Guan Chow Tok and Pak Suen Stephen Lai, Petitioners, v. Immigration and Naturalization Service, Respondent, 538 F.2d 36 (2d Cir. 1976)Annotate this Case
Joseph Marro, New York City (Fried, Fragomen & DelRey, P. C., Martin L. Rothstein, New York City, of counsel), for petitioners.
Thomas H. Belote, Sp. Asst. U.S. Atty., New York City (Robert B. Fiske, Jr., U.S. Atty. S.D. N.Y., New York City, Mary P. Maguire, Sp. Asst. U.S. Atty., of counsel), for respondent.
Before MOORE, FEINBERG and GURFEIN, Circuit Judges.
Guan Chow Tok ("Tok") and Pak Suen Stephen Lai ("Lai") come before this Court on consolidated petitions for review of a final order of deportation entered on September 12, 1975 by the Board of Immigration Appeals. Mindful of the hardship that deportation entails, we must nevertheless deny the petitions.
Tok is an alien and citizen of Mainland China who was admitted into the United States in June of 1969 as a permanent resident. On January 3, 1973 he was convicted of narcotics offenses in the federal district court for the Southern District of New York. After a period of incarceration, he was released on parole.
Lai, also a permanent resident of the United States since December of 1970, is a native of Hong Kong. On January 23, 1973, Lai pleaded guilty to narcotics offenses in the federal district court for the Southern District of New York. Lai alleges that he was unaware that his plea of guilty would result in deportation proceedings being brought against him.
At their respective deportation hearings, Tok and Lai conceded the factual allegations against them. However, they urged that the immigration judge exercise discretion and withhold deportation on the basis of their cooperation with federal authorities in connection with the criminal cases brought against them in the Southern District, and in consideration of the hardship that deportation would cause their families.
Deportation having been ordered, Tok and Lai turned to this Court, where they argued first, that their cooperation with the authorities had been premised on the government's promise that deportation would be withheld; second, that 8 U.S.C. § 1251(a) (11), which mandates the deportation of aliens who have been convicted of narcotics offenses, is an unconstitutional denial of equal protection of the laws because permanent residents are subject to it while citizens are not; and third, that the immigration judge improperly declined to exercise discretion in the disposition of their cases.
With respect to petitioners' first argument, we find no evidence in the record which would indicate that any promise was made by the government regarding the withholding of deportation.1 Petitioners' allegation of promises broken is therefore without factual foundation. Compare Geisser v. United States, 513 F.2d 862 (5th Cir. 1975).
Petitioners' remaining arguments must be similarly rejected. The power of Congress to regulate the admission and expulsion of aliens is plenary and, absent patent abuse, not subject to judicial scrutiny. See Kliendienst v. Mandel, 408 U.S. 753, 92 S. Ct. 2576, 33 L. Ed. 2d 683 (1972); Bronsztejn v. Immigration and Naturalization Service, 526 F.2d 1290 (2d Cir. 1975). Congress' decision to mandate the deportation of narcotics offenders is not without rational justification; accordingly, while we may be concerned at the hardship it imposes on the minor offender, we must nevertheless follow its strictures. See Oliver v. United States Dept. of Justice, I. & N. Serv., 517 F.2d 426 (2d Cir. 1975). The same also applies to the immigration judge who cannot exercise discretion and withhold deportation in contravention of the statute. The language of § 1251(a) (11) is mandatory; once the Attorney General orders a proceeding commenced, the immigration judge must order deportation if the evidence supports a finding under the section.2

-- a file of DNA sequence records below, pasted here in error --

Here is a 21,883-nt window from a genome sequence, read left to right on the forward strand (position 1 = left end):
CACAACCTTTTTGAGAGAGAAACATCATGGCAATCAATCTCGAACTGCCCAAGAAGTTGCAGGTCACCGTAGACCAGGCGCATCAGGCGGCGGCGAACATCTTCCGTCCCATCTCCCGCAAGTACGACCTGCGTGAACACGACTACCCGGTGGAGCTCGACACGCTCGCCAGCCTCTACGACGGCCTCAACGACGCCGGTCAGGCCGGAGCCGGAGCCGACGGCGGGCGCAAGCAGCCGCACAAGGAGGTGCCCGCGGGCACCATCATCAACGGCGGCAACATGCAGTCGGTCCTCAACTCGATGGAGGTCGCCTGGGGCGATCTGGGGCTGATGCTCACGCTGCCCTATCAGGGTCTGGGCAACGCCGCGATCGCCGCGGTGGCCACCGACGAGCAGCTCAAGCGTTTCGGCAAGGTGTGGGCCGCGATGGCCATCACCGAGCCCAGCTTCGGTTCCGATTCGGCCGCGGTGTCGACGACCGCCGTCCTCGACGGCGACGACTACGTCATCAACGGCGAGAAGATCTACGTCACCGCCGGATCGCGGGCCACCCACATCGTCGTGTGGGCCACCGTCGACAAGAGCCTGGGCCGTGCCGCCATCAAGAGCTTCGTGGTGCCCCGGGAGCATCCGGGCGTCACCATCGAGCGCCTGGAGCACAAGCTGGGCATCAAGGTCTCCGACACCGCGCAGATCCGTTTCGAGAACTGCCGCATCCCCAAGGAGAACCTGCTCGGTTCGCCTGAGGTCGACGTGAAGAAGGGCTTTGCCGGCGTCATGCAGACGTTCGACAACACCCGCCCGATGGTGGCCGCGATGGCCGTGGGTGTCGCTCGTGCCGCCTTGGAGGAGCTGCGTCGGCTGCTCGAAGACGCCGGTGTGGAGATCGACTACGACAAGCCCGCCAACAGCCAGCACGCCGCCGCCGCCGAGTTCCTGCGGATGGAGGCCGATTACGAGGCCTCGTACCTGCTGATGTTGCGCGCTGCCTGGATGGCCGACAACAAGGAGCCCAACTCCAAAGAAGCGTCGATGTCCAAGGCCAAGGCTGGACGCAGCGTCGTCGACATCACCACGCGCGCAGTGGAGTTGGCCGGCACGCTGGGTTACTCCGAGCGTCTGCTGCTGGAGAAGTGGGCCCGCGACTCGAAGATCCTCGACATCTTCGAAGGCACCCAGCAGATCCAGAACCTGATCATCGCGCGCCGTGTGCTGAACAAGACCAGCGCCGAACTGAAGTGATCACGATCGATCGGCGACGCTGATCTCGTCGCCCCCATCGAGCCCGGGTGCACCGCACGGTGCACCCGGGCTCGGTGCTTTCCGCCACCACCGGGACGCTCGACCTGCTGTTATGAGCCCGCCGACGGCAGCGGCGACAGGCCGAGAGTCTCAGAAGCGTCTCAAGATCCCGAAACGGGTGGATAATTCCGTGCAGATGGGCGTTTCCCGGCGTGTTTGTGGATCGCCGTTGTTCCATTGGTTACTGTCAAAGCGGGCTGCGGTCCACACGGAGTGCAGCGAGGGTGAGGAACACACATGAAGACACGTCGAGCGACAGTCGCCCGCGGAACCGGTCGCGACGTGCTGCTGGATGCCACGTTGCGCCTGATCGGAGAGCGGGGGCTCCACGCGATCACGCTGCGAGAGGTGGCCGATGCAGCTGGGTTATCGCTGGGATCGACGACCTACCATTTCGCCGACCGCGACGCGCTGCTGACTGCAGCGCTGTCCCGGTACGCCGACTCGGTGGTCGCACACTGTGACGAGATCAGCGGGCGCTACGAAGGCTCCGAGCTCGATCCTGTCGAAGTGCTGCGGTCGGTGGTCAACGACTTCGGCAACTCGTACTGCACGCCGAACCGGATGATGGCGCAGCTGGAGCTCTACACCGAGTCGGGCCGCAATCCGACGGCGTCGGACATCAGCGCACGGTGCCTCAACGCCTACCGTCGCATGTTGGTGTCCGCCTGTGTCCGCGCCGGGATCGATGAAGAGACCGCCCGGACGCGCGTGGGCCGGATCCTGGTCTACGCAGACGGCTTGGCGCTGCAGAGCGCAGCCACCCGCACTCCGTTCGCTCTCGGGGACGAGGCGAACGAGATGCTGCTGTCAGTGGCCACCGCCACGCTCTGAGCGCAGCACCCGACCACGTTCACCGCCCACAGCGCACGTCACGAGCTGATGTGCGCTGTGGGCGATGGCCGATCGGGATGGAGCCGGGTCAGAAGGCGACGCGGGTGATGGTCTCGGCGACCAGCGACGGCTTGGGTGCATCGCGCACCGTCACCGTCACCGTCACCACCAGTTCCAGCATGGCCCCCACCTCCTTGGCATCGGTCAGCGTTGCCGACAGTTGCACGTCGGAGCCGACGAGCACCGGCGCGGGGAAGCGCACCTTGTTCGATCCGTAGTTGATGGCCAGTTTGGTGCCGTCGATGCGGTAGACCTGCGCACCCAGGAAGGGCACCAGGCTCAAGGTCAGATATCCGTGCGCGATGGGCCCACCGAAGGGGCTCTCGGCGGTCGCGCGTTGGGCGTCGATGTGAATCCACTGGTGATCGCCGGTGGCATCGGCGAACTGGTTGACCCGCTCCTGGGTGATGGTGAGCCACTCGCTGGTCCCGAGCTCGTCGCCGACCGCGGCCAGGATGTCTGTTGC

Petitioners' reliance on Francis v. Immigration and Naturalization Service, 532 F.2d 268 (2d Cir. 1976) is misplaced. In Francis, which dealt with the discretionary relief available under 8 U.S.C. § 1105(a) to an alien convicted of a narcotics offense, the Court held that the statute could not constitutionally distinguish between permanent residents who briefly departed (and thereafter returned) to the United States during the space of at least seven years' residency here, and those who were also here for at least seven years but who never left the country during that period; in other words, if discretionary relief were available to the former group, it would have to be available to the latter as well on the ground that both groups had completed seven years of residency in America. Since, in the case at bar, neither of the petitioners has been a permanent resident of the United States for a period of seven years, the statute discussed in Francis is clearly inapplicable. Nor does that case support petitioners' argument that the unavailability of discretionary relief for narcotics offenders is unconstitutional. In Francis, we held it irrational to distinguish between two categories of narcotics offenders on the basis of a brief visit out of the country. Here, the distinction is between narcotics offenders and other offenders, a distinction that has a reasonable basis. Oliver v. United States Dept. of Justice, I. & N. Serv., 517 F.2d 426 (2d Cir. 1975).
The petitions for review are accordingly denied.
We note that both petitioners were represented by counsel during the proceedings
The pertinent statutory language of § 1251 reads as follows:
"(a) Any alien in the United States . . . shall, upon the order of the Attorney General, be deported who
(11) is, or . . . has been, a narcotic drug addict, or who at any time has been convicted of a violation of, or a conspiracy to violate, any law or regulation relating to the illicit possession of or traffic in narcotic drugs . . . ." (emphasis added).